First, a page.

Stopping medication without advice may trigger drug resistance, say doctors

Patients, though not advisable, stop taking the medicines or reduce the dosage of the medication after they start feeling better. Doing so is not only causing irreversible damage to their own body, but also to the public health. Recently, WHO had alerted about increasing trend of resistance to HIV drugs. Also, new strains have been identified in swine flu. According to WHO, globally, as many as 4,80,000 people develop multi-drug resistant to TB each year

Stopping medication without advice may trigger drug resistance, say doctors

Many patients stop taking the medicines or reduce the dosage of the medication after they start feeling better. Doing so, without doctor’s advice, is not only causing irreversible damage to their own body, but also to the public health at large. Infectious diseases such as TB, AIDS, Influenza (flu) etc. are increasingly becoming difficult to treat because the respective microbes are becoming resistant to the medication.

Recently, the World Health Organisation (WHO) had alerted about increasing trend of resistance to HIV drugs. Also, new strains have been identified in swine flu. On the other hand, TB is becoming more and more deadly because of its resistance to the drugs. One of the major factor for causing this hazard of microbial resistance is the inconsistency in consumption of medication. People not adhering to a prescribed treatment plan is triggering drug resistance of the microbes.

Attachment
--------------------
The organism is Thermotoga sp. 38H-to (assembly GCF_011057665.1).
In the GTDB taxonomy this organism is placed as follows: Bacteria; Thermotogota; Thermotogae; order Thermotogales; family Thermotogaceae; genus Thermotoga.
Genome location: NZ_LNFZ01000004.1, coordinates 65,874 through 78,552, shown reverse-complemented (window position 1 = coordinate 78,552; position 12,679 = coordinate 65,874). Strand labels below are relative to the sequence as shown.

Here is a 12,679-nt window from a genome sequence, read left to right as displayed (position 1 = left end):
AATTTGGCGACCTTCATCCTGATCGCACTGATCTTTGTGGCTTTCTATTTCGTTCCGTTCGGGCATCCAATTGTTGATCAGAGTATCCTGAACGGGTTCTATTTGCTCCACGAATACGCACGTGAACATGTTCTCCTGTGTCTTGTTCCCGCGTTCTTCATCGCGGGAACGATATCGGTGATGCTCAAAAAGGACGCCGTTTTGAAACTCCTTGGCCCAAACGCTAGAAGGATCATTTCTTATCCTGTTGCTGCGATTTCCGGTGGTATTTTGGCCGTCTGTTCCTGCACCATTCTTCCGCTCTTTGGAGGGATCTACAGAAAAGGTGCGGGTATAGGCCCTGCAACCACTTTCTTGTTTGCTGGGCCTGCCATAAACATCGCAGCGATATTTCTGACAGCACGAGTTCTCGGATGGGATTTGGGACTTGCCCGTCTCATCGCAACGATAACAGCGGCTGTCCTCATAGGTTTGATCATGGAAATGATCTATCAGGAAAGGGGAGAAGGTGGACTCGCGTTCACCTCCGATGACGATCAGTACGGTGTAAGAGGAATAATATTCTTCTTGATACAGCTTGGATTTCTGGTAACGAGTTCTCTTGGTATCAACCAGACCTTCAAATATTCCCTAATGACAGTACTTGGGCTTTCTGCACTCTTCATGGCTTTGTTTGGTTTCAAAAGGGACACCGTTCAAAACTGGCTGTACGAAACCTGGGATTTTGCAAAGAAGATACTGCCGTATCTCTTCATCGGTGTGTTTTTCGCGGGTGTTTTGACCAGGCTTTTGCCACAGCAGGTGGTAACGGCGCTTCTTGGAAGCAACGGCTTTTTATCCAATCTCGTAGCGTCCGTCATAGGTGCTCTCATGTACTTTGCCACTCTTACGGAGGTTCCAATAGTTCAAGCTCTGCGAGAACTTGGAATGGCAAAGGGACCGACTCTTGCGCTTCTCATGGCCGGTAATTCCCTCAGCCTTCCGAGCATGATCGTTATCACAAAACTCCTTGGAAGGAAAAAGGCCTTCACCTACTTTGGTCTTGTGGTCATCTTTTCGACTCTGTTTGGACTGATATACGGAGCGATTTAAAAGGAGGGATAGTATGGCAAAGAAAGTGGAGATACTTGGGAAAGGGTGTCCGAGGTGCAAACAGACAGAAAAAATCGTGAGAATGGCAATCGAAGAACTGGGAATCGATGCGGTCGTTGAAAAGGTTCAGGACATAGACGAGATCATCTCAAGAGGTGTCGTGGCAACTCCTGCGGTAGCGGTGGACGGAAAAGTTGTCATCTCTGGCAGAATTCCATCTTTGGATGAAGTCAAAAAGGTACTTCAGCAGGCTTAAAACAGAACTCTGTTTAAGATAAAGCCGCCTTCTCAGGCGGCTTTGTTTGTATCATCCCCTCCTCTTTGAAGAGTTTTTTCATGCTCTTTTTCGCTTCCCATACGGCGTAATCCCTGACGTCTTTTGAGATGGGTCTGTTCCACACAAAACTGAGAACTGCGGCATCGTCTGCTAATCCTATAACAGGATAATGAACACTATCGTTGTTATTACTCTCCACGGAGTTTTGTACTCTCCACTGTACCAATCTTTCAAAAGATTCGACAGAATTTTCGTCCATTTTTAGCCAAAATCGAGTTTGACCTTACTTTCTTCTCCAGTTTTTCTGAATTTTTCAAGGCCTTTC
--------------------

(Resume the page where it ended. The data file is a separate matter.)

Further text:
While talking to My Medical Mantra, Dr Tanu Singhal, specialist in Infectious Diseases explained why intake of inadequate medicines by the patients make it more difficult to treat a disease. “Inadequate dosage provides an opportunity to the microbes in the body to mutate. This phenomenon is applicable to the H1N1 virus as well. Patients should strictly follow the dosage given by doctors. They should not stop the medication on little signs of improvement in health,” she said.

Proper medication suppresses the microbes in the body. If the amount of medication goes down these microbes start to figure out a way to survive and ultimately it may result in mutation making them resistant to the drugs. “In the absence of medicines, viruses find a way to fight back. So, the chances of mutation are more likely in such cases. Microbes eventually learn how to survive the drug. Microbial drug resistance has become a major menace for public health,” informed Dr Shashikala Acharya, additional project director of Mumbai Districts AIDS Control Society (MDACS).

According to WHO, globally, as many as 4,80,000 people develop multi-drug resistant to TB each year. The countries with the largest number of MDR, RR-TB cases are China, India and Russia. They constitute around 45% of the total cases. It highlights the threat posed by drug resistant TB.

“If a drug is exposed to the particular set of microbes, it should be continued to consumed till the last microbe is killed. If it is stopped meanwhile, the remaining will learn a way to out power the drug. TB is no exception to it. To solve this problem, overuse of antibiotics should be avoided and the prescribed course of medication has to be followed by the patient,” said Dr Vikas Oswal, Pulmonologist in Chembur, Mumbai.